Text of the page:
How the leather is slowly killing people and places where factory

27 | 02 | 2017
How the leather is slowly killing people and places where factory

Although we have advanced as a society in new technologies, we still use animal fur accessories in the creation of accessories. The modern leather industry in addition to animal suffering , is killing the environment & nbsp; and also the people who work there, as they are exposed to toxic mixtures of chemicals. The leading manufacturing industries are China and India, industries that have very low hand labor rates, their workers come from the poorer nations of Southeast Asia, later this material is distributed in the Western markets.

Leather Processing

The leather that is marketed in Chile comes from the cruel death of cows, horses, goats, pigs and sheep. In other countries the leather of dogs and cats is also sold. & Nbsp; Leather undergoes various processes to mummify the skin and stabilize the material so that it does not rot. The process for doing so involves first scraping the skin to clean it from flesh, grease and hairs. & Nbsp; Depending on the attributes and end uses of the leather, the methods to be & nbsp; will be different. Chrome-tanned leather is the most popular and one of the most harmful. It consists of subjecting the skin to chromium salts, to produce a flexible product.

Leather is killing the environment

& nbsp; The tanning industry poses many dangers both to the environment and to those working within it. The primary environmental threat involves the dumping of solid and liquid wastes containing chrome and other hazardous compounds. This is common in countries without strong environmental protection standards such as China, India and Bangladesh. Even in fully modernized and carefully managed installations, it is almost impossible to recover all the contaminants generated by the leather process. As a general rule, the one tonne skin process results in 20 to 80 cubic meters of wastewater with chromium concentrations around 250 mg / L and sulphide concentrations of approximately 500 mg / L, not to mention effluent from offal Of the preparation phase and pesticides are often added. 70% of untreated skin is discarded as a solid waste: hair, fat, meat, tendon, everything goes straight into the trash.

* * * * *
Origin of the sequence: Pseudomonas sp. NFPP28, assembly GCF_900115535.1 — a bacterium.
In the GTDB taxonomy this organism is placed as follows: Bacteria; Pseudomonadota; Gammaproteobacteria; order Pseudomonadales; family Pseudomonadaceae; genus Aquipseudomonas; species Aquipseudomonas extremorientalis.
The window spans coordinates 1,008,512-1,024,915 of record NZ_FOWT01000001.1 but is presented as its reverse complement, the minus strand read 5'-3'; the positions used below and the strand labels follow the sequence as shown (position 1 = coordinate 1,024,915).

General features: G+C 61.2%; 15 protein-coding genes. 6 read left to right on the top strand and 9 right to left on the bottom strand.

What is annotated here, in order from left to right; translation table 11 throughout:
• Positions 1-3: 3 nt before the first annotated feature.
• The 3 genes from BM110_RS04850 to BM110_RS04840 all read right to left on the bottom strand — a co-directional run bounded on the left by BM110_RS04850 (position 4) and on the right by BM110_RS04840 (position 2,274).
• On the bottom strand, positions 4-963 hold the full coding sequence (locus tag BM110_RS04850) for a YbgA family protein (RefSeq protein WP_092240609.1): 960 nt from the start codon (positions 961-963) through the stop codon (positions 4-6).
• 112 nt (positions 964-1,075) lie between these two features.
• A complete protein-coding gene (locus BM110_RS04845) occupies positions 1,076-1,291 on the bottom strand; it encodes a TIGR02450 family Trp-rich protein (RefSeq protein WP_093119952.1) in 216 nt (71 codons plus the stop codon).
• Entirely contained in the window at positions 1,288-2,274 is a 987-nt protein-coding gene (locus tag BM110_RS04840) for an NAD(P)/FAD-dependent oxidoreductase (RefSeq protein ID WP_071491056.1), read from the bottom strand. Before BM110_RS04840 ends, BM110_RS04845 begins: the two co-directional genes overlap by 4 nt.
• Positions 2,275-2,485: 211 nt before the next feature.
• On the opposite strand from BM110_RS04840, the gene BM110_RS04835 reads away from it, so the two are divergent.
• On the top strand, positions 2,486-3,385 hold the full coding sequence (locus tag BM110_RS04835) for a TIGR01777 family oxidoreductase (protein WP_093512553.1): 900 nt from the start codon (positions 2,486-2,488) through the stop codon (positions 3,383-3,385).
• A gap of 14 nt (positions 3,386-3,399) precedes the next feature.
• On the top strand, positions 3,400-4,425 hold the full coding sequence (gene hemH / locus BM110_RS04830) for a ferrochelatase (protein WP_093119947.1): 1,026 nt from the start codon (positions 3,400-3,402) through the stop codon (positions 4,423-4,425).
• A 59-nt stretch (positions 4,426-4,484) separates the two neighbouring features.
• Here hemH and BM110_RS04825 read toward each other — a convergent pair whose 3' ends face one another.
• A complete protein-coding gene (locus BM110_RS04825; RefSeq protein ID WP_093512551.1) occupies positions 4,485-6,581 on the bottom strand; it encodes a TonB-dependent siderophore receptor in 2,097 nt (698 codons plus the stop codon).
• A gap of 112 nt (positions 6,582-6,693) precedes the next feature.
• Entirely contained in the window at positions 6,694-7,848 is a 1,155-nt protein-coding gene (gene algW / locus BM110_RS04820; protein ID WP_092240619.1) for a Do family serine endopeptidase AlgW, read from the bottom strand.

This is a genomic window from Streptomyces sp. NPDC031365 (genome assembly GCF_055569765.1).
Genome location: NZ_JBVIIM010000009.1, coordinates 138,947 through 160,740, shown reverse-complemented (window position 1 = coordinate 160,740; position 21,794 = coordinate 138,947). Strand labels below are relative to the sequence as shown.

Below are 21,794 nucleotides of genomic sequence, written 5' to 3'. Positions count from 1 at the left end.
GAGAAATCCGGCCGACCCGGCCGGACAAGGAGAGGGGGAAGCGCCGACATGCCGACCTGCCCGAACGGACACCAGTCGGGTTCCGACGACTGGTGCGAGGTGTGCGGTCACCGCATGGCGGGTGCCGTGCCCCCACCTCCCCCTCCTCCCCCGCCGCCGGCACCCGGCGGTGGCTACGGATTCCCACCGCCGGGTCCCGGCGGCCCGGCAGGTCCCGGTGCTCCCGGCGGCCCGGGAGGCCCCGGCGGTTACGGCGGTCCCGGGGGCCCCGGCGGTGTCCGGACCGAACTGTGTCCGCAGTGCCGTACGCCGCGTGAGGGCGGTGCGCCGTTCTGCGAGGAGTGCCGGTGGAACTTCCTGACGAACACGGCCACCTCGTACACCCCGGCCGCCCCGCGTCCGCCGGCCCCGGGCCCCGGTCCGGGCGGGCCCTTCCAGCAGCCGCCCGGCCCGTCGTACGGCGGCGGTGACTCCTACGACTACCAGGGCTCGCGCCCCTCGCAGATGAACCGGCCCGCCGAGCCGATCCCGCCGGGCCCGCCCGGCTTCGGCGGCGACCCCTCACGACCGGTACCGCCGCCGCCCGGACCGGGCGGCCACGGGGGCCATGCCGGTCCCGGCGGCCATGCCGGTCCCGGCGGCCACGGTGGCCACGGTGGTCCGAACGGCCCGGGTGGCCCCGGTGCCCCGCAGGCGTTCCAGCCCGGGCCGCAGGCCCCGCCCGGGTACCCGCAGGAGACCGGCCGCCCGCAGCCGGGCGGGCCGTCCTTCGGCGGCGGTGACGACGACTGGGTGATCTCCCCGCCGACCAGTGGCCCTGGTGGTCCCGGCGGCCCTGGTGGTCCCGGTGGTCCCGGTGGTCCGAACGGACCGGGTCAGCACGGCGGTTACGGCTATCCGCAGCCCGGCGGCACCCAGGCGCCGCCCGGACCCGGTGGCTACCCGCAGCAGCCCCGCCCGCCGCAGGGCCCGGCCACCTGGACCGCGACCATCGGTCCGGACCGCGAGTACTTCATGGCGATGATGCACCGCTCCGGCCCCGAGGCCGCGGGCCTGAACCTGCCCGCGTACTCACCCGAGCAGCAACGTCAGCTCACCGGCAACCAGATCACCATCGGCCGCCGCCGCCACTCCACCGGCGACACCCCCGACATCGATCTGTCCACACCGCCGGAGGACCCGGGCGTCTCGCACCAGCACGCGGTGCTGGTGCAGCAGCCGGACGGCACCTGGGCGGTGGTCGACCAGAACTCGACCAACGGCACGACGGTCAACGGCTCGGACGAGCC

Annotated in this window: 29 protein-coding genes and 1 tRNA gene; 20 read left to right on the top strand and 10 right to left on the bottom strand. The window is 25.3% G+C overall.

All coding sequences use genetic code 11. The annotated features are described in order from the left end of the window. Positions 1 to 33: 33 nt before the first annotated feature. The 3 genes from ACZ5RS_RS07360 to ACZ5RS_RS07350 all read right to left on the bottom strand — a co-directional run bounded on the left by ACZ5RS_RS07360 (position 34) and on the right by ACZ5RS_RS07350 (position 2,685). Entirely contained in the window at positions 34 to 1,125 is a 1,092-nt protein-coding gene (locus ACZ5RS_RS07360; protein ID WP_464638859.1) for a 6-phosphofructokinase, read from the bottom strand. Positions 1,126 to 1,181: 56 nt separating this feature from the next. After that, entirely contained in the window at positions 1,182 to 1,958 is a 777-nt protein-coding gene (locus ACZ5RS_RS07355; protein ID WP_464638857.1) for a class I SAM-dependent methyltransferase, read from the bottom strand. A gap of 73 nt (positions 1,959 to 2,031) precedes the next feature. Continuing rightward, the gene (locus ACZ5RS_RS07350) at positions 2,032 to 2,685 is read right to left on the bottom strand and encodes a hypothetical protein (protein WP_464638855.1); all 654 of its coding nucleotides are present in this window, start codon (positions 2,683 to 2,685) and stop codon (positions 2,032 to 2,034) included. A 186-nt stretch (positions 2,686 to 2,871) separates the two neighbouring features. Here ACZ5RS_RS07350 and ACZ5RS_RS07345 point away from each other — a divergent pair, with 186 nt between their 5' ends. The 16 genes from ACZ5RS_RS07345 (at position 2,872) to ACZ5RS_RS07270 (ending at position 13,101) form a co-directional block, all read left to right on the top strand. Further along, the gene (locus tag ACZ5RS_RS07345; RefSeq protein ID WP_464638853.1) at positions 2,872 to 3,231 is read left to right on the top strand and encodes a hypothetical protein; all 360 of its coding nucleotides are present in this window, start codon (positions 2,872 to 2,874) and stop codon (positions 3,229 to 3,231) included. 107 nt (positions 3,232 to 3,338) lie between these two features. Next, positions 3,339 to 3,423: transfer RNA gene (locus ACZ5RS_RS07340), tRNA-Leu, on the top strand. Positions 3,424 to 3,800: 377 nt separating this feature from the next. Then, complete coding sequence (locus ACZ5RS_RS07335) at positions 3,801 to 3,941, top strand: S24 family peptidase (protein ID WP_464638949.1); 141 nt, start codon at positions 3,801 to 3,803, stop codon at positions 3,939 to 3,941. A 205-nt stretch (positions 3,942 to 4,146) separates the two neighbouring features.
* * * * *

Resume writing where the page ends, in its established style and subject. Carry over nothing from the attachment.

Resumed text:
Wastewater pollution is mainly a by-product of the initial preparation stage, in which pieces of meat, hair, mold and other animal by-products are mixed in washing water and discarded. Minimal doses of chromium are needed by many plants and animals to regulate metabolic functions. However, in large doses, such as when chrome debris is discharged into regional water systems, it can damage fish gills, induce respiratory problems, infections, infertility, and birth defects. It can also instigate a series of serious cancers in animals along the food chain.

It's also killing your workers

Work within the tannery itself is fraught with danger, often the protection of workers is inadequate or non-existent. The most dangerous part of tanneries is the handling of chromium. In humans, chromium causes ailments depending on how it is absorbed. When inhaled, chromium acts as a lung and carcinogenic irritant, which affects the upper respiratory tract, clogs the airways, and increases the chances of developing lung or nasal cancer.

Unfortunately, in the absence of binding UN arbitration or a massive international boycott against chromium-treated leather, there does not appear to be much momentum for these practices to cease. As long as the First World continues to pay this type of hazardous work to impoverished and easily exploited developing countries, the desire to use leather will only carry a burden of suffering .

SOURCE: & nbsp; http://gizmodo.com/

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